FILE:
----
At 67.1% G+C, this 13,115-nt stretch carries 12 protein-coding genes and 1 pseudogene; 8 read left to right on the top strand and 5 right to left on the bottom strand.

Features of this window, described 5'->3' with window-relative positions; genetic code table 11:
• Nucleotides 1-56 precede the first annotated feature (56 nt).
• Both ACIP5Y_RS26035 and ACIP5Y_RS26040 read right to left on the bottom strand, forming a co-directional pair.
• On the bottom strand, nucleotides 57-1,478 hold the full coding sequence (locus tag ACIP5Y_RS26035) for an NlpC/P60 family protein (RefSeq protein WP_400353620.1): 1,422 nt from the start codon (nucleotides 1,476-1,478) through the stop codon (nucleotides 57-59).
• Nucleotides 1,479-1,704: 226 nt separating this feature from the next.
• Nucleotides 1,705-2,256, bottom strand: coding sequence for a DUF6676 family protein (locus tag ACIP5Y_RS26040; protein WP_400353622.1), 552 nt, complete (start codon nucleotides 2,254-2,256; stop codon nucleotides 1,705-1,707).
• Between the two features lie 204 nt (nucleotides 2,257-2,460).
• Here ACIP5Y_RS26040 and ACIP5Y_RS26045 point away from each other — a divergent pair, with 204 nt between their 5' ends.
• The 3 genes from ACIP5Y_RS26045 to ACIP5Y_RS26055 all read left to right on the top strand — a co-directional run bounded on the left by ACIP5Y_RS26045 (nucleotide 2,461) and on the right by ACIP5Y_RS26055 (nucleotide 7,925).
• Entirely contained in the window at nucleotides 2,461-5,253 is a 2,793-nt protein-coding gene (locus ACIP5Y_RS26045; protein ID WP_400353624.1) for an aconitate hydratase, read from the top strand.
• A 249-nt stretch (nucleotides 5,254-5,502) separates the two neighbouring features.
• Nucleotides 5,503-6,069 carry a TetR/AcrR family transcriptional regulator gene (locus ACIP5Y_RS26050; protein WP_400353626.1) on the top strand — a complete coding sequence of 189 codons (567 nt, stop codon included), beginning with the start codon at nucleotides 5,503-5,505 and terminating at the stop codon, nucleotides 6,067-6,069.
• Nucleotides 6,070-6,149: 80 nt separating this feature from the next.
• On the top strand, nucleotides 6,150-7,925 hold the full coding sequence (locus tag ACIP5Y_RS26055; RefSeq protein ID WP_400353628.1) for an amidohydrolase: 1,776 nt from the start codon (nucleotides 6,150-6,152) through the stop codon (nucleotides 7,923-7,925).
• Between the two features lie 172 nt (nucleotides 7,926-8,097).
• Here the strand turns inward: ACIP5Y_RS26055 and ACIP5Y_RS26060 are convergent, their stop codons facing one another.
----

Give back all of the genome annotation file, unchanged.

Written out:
At 67.1% G+C, this 13,115-nt stretch carries 12 protein-coding genes and 1 pseudogene; 8 read left to right on the top strand and 5 right to left on the bottom strand.

Features of this window, described 5'->3' with window-relative positions; genetic code table 11:
• Nucleotides 1-56 precede the first annotated feature (56 nt).
• Both ACIP5Y_RS26035 and ACIP5Y_RS26040 read right to left on the bottom strand, forming a co-directional pair.
• On the bottom strand, nucleotides 57-1,478 hold the full coding sequence (locus tag ACIP5Y_RS26035) for an NlpC/P60 family protein (RefSeq protein WP_400353620.1): 1,422 nt from the start codon (nucleotides 1,476-1,478) through the stop codon (nucleotides 57-59).
• Nucleotides 1,479-1,704: 226 nt separating this feature from the next.
• Nucleotides 1,705-2,256, bottom strand: coding sequence for a DUF6676 family protein (locus tag ACIP5Y_RS26040; protein WP_400353622.1), 552 nt, complete (start codon nucleotides 2,254-2,256; stop codon nucleotides 1,705-1,707).
• Between the two features lie 204 nt (nucleotides 2,257-2,460).
• Here ACIP5Y_RS26040 and ACIP5Y_RS26045 point away from each other — a divergent pair, with 204 nt between their 5' ends.
• The 3 genes from ACIP5Y_RS26045 to ACIP5Y_RS26055 all read left to right on the top strand — a co-directional run bounded on the left by ACIP5Y_RS26045 (nucleotide 2,461) and on the right by ACIP5Y_RS26055 (nucleotide 7,925).
• Entirely contained in the window at nucleotides 2,461-5,253 is a 2,793-nt protein-coding gene (locus ACIP5Y_RS26045; protein ID WP_400353624.1) for an aconitate hydratase, read from the top strand.
• A 249-nt stretch (nucleotides 5,254-5,502) separates the two neighbouring features.
• Nucleotides 5,503-6,069 carry a TetR/AcrR family transcriptional regulator gene (locus ACIP5Y_RS26050; protein WP_400353626.1) on the top strand — a complete coding sequence of 189 codons (567 nt, stop codon included), beginning with the start codon at nucleotides 5,503-5,505 and terminating at the stop codon, nucleotides 6,067-6,069.
• Nucleotides 6,070-6,149: 80 nt separating this feature from the next.
• On the top strand, nucleotides 6,150-7,925 hold the full coding sequence (locus tag ACIP5Y_RS26055; RefSeq protein ID WP_400353628.1) for an amidohydrolase: 1,776 nt from the start codon (nucleotides 6,150-6,152) through the stop codon (nucleotides 7,923-7,925).
• Between the two features lie 172 nt (nucleotides 7,926-8,097).
• Here the strand turns inward: ACIP5Y_RS26055 and ACIP5Y_RS26060 are convergent, their stop codons facing one another.